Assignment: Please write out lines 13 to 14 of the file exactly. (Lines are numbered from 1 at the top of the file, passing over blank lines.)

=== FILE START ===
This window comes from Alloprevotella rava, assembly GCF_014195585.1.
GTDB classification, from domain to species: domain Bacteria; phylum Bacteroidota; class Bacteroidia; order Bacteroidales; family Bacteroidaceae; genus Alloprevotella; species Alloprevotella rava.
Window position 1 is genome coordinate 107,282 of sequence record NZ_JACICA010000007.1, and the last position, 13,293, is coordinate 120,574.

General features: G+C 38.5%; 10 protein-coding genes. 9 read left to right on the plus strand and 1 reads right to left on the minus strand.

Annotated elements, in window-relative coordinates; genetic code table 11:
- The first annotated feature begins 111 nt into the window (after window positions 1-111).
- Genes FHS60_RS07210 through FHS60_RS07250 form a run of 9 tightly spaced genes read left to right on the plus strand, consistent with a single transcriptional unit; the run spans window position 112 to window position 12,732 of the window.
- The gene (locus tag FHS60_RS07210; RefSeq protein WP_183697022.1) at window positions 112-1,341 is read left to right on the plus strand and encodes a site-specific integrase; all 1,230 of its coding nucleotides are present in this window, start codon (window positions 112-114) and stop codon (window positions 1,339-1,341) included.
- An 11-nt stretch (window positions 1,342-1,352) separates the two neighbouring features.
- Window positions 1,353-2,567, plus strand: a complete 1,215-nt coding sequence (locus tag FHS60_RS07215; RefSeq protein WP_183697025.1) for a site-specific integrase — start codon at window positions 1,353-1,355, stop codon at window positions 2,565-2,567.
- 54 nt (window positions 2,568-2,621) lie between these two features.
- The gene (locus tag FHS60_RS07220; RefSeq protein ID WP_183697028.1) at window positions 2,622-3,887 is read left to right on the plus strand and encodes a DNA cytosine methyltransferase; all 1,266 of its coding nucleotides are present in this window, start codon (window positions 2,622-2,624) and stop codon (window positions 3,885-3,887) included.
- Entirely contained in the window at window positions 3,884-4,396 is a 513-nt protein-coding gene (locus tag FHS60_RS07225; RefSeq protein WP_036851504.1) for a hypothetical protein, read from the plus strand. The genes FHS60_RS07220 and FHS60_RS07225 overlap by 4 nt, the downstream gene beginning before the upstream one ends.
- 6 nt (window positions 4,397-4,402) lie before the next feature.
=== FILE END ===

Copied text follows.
- Entirely contained in the window at window positions 3,884-4,396 is a 513-nt protein-coding gene (locus tag FHS60_RS07225; RefSeq protein WP_036851504.1) for a hypothetical protein, read from the plus strand. The genes FHS60_RS07220 and FHS60_RS07225 overlap by 4 nt, the downstream gene beginning before the upstream one ends.
- 6 nt (window positions 4,397-4,402) lie before the next feature.